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|Title:||Segregation ordinances : Birmingham, AL|
In the years immediately following the Civil War, the Supreme Court passed federal legislation granting African Americans citizenship rights. But by 1910, all of the former Confederate states had adopted segregation laws of their own, designed to prevent African Americans from participating fully in American society. In this primary source document from 1951, the city of Birmingham, Alabama spells out its segregation ordinances, the laws requiring the separation of the races in restaurants, public performance spaces, public transportation, and other social venues.
Major funding for this project is provided by the Institute of Museum and Library Services. Supported in part by a grant from the Open Society Institute.
Grade range: 6-12.
Lesson plans using this resource: Understanding White Supremacy; Taking a Stand.
The Civil Rights Digital Library received support from a National Leadership Grant for Libraries awarded to the University of Georgia by the Institute of Museum and Library Services for the aggregation and enhancement of partner metadata.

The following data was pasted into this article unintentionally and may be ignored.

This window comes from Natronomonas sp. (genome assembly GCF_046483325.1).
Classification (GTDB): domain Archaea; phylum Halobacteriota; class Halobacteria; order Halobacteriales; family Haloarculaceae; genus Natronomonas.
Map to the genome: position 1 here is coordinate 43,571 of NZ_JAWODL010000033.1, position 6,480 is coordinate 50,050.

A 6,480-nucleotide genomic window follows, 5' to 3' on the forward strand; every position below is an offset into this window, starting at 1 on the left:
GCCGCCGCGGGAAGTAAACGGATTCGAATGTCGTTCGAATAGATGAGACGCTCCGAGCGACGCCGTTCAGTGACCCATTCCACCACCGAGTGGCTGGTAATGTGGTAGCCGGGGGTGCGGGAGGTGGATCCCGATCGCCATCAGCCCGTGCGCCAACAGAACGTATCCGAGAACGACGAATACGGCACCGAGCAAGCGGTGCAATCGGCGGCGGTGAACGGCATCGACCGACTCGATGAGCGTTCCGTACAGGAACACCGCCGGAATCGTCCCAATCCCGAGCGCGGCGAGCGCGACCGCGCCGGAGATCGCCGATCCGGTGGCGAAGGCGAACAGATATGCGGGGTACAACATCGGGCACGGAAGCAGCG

|Types:||Instructional materials | Teaching guides | Resource units | Regulations (executive records) | MovingImage|
|Subjects:||Gober, James--Trials, litigation, etc. | Peterson, James Richard--Trials, litigation, etc. | Segregation--Law and legislation--Alabama--Birmingham | African Americans--Civil rights--Alabama--Birmingham | African American civil rights workers--Alabama--Birmingham | African Americans--Legal status, laws, etc. | Segregation--Alabama--Birmingham | African American veterans | United States. Supreme Court | Gober v. City of Birmingham | Peterson v. City of Greenville, 1963 | NAACP Legal Defense and Educational Fund | Birmingham (Ala.)--Race relations | United States, Alabama, Jefferson County, Birmingham, 33.5206608, -86.80249|
|Collection:||Teachers' Domain Civil Rights Special Collection|
|Institution:||WGBH Educational Foundation|
|Contributors:||Teacher's Domain Civil Rights Special Collection | WGBH Educational Foundation|
|Rights and Usage:|
The Teachers' Domain Civil Rights Collection is a collaborative production of WGBH Education Productions, the WGBH Media Library, and WGBH Interactive, in partnership with the Birmingham Civil Rights Institute and Washington University in St. Louis.
Forms part of: Teacher's Domain Civil Right Special Collection.
A PDF viewer may be needed to view the documents.
|Persistent Link to Item:||https://pbslearningmedia.org/resource/iml04.soc.ush.civil.bhamseg/|